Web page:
Services related to workflow are generally consultative in nature whereby a business analyst sits with all parties to understand current "as-is" and "to-be" workflows.  In some cases publishers have done a very nice job documenting their current as-is workflows but have a difficult time envisioning the to-be workflows.  This is normal and can generally be addressed by creating some pilot workflows and showing the client how the software will help them.  In some cases though a publisher which has been doing business one way for the past 20-years can have cultural challenges to change to the to-be workflows.  This has been becoming less and less over the past 5-years as the need to embrace multi-channel publishing is critical to the sustainability of the publishing business.  In other words, optimizing workflows, creating efficiencies, and actually automating multi-channel publishing are no longer options.  It does mean in some cases that people within the publishing organization will have to be re-skilled or let go.  That is unfortunately the nature of the game right now for publishers.  Workflow equals efficiency which equals cost reductions which equals a reduction or reallocation of staff or an increase in production throughput.

A publisher that requires significant manual steps (e.g., a person needs to review and approve content) in their workflow will not realize the true benefits of implementing the workflow software.  Manual steps are still required in the editorial process, but minimizing them is key.  An automated step (e.g., content transformation) is the key to gaining the efficiencies that are sought by management.  Depending on the complexity of the automated steps, the amount of services required can vary widely.  The key is automating the highest value steps in the workflow and minimizing the manual steps.  Again, the more a publisher understands how they need to change their process, the less services will be required to implement the content management software.  The software will do whatever you configure it to do, but time spent understanding exactly what a publisher should be doing takes time and requires a visionary within your organization to think outside the box.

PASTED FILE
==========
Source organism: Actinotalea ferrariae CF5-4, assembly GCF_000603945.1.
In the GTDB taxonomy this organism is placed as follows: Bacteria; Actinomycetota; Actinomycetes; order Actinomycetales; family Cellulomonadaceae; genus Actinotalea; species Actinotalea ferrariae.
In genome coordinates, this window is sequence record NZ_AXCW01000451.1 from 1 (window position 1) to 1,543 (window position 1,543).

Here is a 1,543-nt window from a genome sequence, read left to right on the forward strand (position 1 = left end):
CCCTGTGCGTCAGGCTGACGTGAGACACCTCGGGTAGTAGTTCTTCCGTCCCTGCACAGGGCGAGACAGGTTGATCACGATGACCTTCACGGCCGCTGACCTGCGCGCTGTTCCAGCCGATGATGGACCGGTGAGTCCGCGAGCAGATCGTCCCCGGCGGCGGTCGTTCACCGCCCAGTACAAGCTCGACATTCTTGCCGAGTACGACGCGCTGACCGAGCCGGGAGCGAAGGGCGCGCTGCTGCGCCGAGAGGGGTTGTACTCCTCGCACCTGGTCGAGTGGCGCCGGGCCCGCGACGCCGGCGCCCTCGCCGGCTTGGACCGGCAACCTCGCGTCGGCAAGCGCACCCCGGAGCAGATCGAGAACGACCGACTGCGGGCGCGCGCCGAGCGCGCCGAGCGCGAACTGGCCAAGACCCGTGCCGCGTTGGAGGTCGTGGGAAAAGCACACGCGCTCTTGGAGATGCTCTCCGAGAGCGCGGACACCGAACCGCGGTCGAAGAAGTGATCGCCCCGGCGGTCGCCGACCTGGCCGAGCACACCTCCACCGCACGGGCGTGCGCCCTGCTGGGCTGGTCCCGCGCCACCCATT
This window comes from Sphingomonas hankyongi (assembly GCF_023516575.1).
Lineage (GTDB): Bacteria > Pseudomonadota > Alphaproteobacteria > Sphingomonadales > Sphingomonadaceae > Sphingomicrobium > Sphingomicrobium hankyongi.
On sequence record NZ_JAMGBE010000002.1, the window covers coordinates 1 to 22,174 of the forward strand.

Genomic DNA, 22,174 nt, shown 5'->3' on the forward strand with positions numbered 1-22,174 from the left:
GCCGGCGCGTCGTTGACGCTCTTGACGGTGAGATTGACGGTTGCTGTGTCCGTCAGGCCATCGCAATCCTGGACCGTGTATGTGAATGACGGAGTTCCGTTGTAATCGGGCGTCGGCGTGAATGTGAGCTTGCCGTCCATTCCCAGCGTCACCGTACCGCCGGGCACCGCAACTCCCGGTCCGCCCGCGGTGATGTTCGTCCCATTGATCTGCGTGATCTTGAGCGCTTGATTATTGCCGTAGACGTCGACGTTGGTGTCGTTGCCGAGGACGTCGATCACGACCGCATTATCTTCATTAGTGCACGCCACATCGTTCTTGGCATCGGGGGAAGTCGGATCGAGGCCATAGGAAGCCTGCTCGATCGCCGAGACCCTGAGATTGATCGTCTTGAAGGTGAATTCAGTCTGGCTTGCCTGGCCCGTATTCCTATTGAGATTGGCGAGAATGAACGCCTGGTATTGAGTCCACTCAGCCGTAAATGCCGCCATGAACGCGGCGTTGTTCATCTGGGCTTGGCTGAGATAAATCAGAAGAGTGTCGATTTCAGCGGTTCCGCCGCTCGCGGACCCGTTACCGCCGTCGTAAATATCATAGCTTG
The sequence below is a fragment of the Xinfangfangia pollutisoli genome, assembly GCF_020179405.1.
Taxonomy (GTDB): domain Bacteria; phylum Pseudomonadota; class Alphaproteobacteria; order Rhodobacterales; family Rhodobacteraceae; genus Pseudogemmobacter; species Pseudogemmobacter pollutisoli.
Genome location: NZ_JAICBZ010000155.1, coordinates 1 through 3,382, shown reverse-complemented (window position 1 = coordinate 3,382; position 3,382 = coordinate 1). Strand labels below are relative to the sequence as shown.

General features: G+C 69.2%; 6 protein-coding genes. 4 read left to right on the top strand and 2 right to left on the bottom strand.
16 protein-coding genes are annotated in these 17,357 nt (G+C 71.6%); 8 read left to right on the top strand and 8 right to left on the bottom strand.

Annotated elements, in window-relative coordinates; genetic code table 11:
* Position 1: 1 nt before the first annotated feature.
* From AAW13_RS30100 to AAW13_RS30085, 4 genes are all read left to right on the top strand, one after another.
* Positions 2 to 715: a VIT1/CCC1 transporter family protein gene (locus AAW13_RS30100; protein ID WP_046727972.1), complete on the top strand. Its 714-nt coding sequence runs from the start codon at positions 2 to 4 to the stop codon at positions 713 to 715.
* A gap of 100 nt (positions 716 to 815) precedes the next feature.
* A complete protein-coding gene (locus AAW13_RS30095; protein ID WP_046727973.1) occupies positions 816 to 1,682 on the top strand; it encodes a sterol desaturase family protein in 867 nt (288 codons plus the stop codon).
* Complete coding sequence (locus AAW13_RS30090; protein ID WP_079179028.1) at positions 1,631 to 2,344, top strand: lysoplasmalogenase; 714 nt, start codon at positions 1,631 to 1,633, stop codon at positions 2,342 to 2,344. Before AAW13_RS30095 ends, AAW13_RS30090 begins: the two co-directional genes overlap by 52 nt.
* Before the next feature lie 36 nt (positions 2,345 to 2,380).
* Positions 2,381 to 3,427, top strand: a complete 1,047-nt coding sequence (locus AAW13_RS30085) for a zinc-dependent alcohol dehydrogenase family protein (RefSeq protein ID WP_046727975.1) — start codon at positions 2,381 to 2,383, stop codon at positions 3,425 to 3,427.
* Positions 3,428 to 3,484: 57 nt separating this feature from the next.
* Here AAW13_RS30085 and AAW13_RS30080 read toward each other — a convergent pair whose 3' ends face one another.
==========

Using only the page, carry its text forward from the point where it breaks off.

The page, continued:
The Bottom Line

For both content engineering and workflow related services, the more a publisher is organized in these areas, the less services are required for a content management project independent of whether it is RSuite or not.  The painfulness of addressing years of neglect in a structured or disciplined production of content can require significant services to unwind the structure, business rules, or lack of adherence to standards.  Unfortunately this can be seen as a barrier to implementing a content management system.  

While a new content management system could offer tremendous value in content reuse, version control, and production efficiency, the new software cannot magically address the messiness of the content or undocumented workflow. If your team has been organized and have very structured content with a well documented and agreed upon workflow (even if you are using legacy technology), then services to implement a CMS should be relatively small.  

If you are embarking on a content management initiative, I would highly recommend that you have an honest assessment of your content structure and your workflow.  If these pieces are in order, then you have just increased your odds of a successful content management system implementation and reduced the required services to implement the software.


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Topics: content management for publishers, RSuite, content management, DITA for Publishers, CMS, CMS project, Barry Bealer, content conversion